Chronic, Massive Thrombotic Obstruction of the Pulmonary Arteries
Analysis of Four Operated Cases
Four patients with extensive, chronic pulmonary arterial thrombotic obstruction, are presented in whom thromboendarterectomy was attempted. The procedure was successful in two, both of whom are alive and well more than 2 years since surgery; it was unsuccessful in two, both of whom succumbed in the postoperative period. The clinical and laboratory diagnostic approach to such patients is discussed. Criteria for selection of operative candidates are reviewed and certain technical decisions considered. It is concluded that selected patients with chronic massive occlusion can be improved significantly by thromboendarterectomy, but further experience is required to improve criteria for the selection of surgical candidates. The poor experience with two patients in advanced right ventricular failure already has indicated that one essential factor in reducing surgical risk is diagnosis prior to overt cardiac decompensation.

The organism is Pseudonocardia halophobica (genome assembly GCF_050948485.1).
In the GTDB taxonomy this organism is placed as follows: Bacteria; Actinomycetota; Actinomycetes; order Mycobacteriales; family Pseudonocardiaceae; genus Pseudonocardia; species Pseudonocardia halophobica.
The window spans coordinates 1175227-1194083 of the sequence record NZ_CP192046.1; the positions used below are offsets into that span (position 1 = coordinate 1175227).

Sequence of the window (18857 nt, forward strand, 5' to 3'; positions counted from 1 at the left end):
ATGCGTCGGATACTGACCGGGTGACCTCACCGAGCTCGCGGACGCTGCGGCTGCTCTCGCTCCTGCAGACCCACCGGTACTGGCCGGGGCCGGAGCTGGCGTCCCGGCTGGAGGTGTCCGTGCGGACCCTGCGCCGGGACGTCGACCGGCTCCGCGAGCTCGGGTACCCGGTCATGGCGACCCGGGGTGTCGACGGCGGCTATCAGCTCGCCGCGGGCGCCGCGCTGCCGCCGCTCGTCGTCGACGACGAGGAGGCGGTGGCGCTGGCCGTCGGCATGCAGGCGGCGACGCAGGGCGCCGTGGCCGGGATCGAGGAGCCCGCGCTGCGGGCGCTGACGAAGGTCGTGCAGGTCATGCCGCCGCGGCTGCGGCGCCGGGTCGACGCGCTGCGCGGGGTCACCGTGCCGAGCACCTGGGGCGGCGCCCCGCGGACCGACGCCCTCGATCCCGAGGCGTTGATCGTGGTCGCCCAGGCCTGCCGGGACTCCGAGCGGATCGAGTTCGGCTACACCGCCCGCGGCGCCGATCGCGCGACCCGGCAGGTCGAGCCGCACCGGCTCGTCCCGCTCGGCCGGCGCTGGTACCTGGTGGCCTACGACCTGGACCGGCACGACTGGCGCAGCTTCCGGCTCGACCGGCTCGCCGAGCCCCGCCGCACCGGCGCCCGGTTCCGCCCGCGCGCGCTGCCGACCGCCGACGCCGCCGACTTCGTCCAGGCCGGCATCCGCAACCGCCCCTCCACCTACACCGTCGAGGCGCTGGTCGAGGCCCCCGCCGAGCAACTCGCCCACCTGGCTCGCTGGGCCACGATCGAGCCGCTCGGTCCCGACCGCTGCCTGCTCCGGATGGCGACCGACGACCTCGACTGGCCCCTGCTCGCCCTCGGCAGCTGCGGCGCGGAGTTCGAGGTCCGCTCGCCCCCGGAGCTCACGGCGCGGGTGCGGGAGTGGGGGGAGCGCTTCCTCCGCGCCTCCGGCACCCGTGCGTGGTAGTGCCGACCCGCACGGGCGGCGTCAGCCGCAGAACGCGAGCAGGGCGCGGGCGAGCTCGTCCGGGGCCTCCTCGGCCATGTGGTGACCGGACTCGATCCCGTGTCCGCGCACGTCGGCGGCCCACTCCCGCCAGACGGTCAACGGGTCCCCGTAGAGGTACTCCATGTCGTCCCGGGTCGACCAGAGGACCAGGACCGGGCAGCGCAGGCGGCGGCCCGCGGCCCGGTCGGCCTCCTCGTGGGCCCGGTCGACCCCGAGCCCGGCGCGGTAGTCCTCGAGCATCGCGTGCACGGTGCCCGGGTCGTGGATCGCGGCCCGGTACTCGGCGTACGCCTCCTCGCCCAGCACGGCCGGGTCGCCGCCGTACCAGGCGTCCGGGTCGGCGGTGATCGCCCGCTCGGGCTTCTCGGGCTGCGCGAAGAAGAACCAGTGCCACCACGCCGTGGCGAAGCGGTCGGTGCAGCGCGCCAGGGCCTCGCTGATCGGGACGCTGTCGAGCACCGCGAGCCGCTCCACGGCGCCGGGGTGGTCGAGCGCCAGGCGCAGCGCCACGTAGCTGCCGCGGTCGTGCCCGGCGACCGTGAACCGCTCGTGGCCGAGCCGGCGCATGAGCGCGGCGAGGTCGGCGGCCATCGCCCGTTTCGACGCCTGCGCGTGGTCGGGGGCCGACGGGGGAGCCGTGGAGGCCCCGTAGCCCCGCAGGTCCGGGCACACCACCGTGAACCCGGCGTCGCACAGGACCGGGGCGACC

- © 1965 American Heart Association, Inc.